One year into the pandemic, individuals everywhere are experiencing emotional, physical and economical implications. In an effort to ease the pandemic’s detrimental effects, the federal government has recently passed a third stimulus package called the American Rescue Plan Act.
Eligible individuals and families will receive stimulus checks up to $1,400 per person. As a reminder, here’s what you need to know about your third stimulus check.
The Rundown on Stimulus Checks: Your Questions Answered
Just as before, taxpayers who qualify will receive a direct deposit of up to $1,400, and couples will receive $2,800. In addition, families will receive $1,400 per child under the age of 17. The payment will begin to phase out for individuals with a 2019 or 2020 adjusted gross income of $75,000, couples with a $150,000 income and head of households with a $112,500 income.1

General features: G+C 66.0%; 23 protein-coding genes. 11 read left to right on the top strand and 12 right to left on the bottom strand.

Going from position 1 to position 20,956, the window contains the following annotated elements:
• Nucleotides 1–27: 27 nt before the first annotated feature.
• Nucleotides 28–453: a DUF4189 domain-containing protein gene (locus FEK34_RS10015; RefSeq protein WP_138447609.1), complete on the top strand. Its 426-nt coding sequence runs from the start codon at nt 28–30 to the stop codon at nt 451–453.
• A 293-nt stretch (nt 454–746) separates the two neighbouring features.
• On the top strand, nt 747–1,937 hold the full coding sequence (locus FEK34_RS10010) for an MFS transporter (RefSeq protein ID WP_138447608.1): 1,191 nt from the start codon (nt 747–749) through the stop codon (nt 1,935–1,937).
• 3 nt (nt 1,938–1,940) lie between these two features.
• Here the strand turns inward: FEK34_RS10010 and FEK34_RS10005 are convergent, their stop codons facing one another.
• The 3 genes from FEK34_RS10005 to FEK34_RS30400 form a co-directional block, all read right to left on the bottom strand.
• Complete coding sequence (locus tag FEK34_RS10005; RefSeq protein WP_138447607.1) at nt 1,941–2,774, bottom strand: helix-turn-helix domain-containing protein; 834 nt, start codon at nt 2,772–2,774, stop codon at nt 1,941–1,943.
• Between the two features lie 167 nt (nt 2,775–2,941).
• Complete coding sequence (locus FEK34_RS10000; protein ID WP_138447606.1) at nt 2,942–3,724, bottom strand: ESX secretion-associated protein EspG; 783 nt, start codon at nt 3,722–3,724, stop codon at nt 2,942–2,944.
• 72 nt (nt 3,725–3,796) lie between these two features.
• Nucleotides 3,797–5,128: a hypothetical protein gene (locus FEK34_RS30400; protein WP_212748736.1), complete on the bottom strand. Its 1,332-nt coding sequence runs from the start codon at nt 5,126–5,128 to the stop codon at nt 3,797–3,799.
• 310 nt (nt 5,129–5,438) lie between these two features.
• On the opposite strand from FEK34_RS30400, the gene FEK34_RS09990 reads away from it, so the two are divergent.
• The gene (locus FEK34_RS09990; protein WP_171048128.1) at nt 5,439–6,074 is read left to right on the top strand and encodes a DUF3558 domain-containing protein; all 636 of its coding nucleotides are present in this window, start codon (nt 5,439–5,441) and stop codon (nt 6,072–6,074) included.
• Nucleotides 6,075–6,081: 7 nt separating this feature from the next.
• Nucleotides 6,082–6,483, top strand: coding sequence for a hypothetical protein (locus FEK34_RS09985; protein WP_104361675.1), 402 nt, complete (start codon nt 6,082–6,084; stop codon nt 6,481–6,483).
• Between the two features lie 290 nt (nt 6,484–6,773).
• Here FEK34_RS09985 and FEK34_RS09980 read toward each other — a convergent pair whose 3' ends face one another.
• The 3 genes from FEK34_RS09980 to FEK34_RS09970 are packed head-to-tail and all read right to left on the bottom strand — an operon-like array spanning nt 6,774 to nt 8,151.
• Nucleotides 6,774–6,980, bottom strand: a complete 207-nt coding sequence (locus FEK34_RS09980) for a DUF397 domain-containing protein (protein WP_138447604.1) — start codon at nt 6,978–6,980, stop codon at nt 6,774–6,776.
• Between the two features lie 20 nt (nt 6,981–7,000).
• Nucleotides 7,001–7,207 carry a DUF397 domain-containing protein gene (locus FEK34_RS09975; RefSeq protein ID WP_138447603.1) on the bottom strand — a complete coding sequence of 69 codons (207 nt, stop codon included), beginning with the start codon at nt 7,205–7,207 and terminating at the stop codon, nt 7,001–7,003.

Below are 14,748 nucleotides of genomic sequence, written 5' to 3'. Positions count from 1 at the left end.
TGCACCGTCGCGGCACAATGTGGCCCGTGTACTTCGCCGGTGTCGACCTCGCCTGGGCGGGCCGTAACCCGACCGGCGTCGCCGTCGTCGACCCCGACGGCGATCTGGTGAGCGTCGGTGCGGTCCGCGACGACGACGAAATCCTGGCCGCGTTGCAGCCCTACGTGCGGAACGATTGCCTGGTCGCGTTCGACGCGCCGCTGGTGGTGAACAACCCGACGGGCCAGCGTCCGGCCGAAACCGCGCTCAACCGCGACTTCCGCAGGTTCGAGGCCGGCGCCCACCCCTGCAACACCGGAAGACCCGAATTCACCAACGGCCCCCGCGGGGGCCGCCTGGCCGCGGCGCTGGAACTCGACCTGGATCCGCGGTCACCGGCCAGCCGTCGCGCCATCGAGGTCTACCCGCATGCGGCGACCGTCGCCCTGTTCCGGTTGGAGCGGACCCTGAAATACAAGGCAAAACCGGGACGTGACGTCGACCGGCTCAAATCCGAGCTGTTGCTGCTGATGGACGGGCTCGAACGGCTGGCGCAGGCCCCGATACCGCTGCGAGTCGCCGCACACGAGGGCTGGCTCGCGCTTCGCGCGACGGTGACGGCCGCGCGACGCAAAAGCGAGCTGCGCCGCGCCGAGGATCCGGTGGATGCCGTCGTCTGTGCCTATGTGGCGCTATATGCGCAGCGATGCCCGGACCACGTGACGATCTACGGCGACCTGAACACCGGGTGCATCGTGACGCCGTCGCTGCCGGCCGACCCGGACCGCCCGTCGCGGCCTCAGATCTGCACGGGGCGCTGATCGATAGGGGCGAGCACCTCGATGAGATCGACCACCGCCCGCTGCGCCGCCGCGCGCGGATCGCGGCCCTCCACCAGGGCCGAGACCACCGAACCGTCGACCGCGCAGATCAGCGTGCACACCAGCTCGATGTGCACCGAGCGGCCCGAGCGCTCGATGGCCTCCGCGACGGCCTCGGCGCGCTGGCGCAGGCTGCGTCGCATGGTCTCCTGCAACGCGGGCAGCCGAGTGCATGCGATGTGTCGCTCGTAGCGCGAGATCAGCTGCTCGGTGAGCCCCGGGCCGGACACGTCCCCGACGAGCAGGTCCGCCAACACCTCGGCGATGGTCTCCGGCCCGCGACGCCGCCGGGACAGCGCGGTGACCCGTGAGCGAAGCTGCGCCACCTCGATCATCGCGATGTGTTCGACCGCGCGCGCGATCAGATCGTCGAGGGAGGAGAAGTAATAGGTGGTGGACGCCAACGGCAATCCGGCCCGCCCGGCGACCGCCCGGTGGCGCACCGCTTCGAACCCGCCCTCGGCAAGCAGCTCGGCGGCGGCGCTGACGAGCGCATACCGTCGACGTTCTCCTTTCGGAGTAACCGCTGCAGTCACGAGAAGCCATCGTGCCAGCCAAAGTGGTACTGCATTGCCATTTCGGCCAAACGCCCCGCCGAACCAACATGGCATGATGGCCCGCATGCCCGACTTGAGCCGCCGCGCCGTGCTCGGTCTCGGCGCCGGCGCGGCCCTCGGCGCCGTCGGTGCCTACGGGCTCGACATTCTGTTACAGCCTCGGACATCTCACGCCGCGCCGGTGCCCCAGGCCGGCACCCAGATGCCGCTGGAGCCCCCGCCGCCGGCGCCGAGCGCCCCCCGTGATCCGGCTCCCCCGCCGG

Important to note is that the initial amount paid will be based on either a taxpayer’s 2019 or 2020 income tax return (whichever is the latest return that the IRS has on file), but it will ultimately be ‘trued up’ if a taxpayer is owed money based on their actual 2020 income. In other words, taxpayers will be given an estimated amount based on the last income the government has on file, but could end up getting even more (albeit later) if their 2020 return shows they made less money than they made in the previous year.
How Does the Phase-Out Work?
Individuals who make under $75,000 and couples who make under $150,000 are eligible for the full stimulus check.
For taxpayers with higher income, the amount is reduced for individual filers earning between $75,000 and $80,000, or $150,000 and $160,000 for couples. This means that individuals with an income higher than $80,000 are not eligible to receive a stimulus check and neither are joint filers with an income over $160,000.1
For head of household filers, those earning between $112,500 and $120,000 will receive a reduced amount. Those earning $120,000 will not receive a stimulus check.1